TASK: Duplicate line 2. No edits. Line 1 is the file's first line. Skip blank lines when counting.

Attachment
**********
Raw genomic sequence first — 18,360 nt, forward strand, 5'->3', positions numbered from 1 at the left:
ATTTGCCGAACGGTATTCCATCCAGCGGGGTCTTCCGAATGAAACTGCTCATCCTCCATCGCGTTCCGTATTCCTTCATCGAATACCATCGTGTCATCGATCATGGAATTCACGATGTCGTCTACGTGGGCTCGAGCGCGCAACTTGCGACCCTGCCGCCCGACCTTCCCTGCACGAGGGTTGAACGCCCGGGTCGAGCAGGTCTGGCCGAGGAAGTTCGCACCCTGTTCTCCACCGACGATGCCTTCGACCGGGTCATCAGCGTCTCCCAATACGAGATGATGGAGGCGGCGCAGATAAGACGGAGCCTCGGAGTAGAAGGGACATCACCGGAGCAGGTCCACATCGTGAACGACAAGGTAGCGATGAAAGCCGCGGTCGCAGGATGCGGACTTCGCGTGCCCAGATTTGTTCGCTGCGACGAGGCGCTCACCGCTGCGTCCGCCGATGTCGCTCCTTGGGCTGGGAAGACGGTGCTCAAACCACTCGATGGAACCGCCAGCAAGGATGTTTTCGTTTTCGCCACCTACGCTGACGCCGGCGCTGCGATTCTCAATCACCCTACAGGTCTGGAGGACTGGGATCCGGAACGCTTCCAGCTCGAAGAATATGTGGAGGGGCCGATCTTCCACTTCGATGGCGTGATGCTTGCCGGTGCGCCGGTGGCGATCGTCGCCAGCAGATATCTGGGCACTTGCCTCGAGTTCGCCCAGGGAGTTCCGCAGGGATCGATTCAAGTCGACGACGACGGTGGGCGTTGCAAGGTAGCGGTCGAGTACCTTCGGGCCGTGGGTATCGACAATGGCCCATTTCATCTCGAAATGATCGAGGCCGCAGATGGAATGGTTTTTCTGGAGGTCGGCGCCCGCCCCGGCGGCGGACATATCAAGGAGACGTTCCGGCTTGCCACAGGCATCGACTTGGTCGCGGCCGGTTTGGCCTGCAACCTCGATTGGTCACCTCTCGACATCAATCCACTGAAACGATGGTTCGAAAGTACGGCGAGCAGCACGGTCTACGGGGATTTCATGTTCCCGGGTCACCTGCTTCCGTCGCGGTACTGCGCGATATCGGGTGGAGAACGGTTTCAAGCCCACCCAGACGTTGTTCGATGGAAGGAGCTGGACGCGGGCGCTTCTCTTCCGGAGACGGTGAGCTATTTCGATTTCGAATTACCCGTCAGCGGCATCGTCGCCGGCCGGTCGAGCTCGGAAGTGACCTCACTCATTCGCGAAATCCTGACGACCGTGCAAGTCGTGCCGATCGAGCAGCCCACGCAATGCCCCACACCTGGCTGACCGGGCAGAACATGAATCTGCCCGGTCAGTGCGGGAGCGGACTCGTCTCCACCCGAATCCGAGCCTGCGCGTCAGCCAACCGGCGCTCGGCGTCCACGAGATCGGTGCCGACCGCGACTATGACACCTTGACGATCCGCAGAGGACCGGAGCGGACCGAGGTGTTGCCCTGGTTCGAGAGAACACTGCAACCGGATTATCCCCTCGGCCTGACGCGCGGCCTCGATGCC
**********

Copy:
ATTTGCCGAACGGTATTCCATCCAGCGGGGTCTTCCGAATGAAACTGCTCATCCTCCATCGCGTTCCGTATTCCTTCATCGAATACCATCGTGTCATCGATCATGGAATTCACGATGTCGTCTACGTGGGCTCGAGCGCGCAACTTGCGACCCTGCCGCCCGACCTTCCCTGCACGAGGGTTGAACGCCCGGGTCGAGCAGGTCTGGCCGAGGAAGTTCGCACCCTGTTCTCCACCGACGATGCCTTCGACCGGGTCATCAGCGTCTCCCAATACGAGATGATGGAGGCGGCGCAGATAAGACGGAGCCTCGGAGTAGAAGGGACATCACCGGAGCAGGTCCACATCGTGAACGACAAGGTAGCGATGAAAGCCGCGGTCGCAGGATGCGGACTTCGCGTGCCCAGATTTGTTCGCTGCGACGAGGCGCTCACCGCTGCGTCCGCCGATGTCGCTCCTTGGGCTGGGAAGACGGTGCTCAAACCACTCGATGGAACCGCCAGCAAGGATGTTTTCGTTTTCGCCACCTACGCTGACGCCGGCGCTGCGATTCTCAATCACCCTACAGGTCTGGAGGACTGGGATCCGGAACGCTTCCAGCTCGAAGAATATGTGGAGGGGCCGATCTTCCACTTCGATGGCGTGATGCTTGCCGGTGCGCCGGTGGCGATCGTCGCCAGCAGATATCTGGGCACTTGCCTCGAGTTCGCCCAGGGAGTTCCGCAGGGATCGATTCAAGTCGACGACGACGGTGGGCGTTGCAAGGTAGCGGTCGAGTACCTTCGGGCCGTGGGTATCGACAATGGCCCATTTCATCTCGAAATGATCGAGGCCGCAGATGGAATGGTTTTTCTGGAGGTCGGCGCCCGCCCCGGCGGCGGACATATCAAGGAGACGTTCCGGCTTGCCACAGGCATCGACTTGGTCGCGGCCGGTTTGGCCTGCAACCTCGATTGGTCACCTCTCGACATCAATCCACTGAAACGATGGTTCGAAAGTACGGCGAGCAGCACGGTCTACGGGGATTTCATGTTCCCGGGTCACCTGCTTCCGTCGCGGTACTGCGCGATATCGGGTGGAGAACGGTTTCAAGCCCACCCAGACGTTGTTCGATGGAAGGAGCTGGACGCGGGCGCTTCTCTTCCGGAGACGGTGAGCTATTTCGATTTCGAATTACCCGTCAGCGGCATCGTCGCCGGCCGGTCGAGCTCGGAAGTGACCTCACTCATTCGCGAAATCCTGACGACCGTGCAAGTCGTGCCGATCGAGCAGCCCACGCAATGCCCCACACCTGGCTGACCGGGCAGAACATGAATCTGCCCGGTCAGTGCGGGAGCGGACTCGTCTCCACCCGAATCCGAGCCTGCGCGTCAGCCAACCGGCGCTCGGCGTCCACGAGATCGGTGCCGACCGCGACTATGACACCTTGACGATCCGCAGAGGACCGGAGCGGACCGAGGTGTTGCCCTGGTTCGAGAGAACACTGCAACCGGATTATCCCCTCGGCCTGACGCGCGGCCTCGATGCC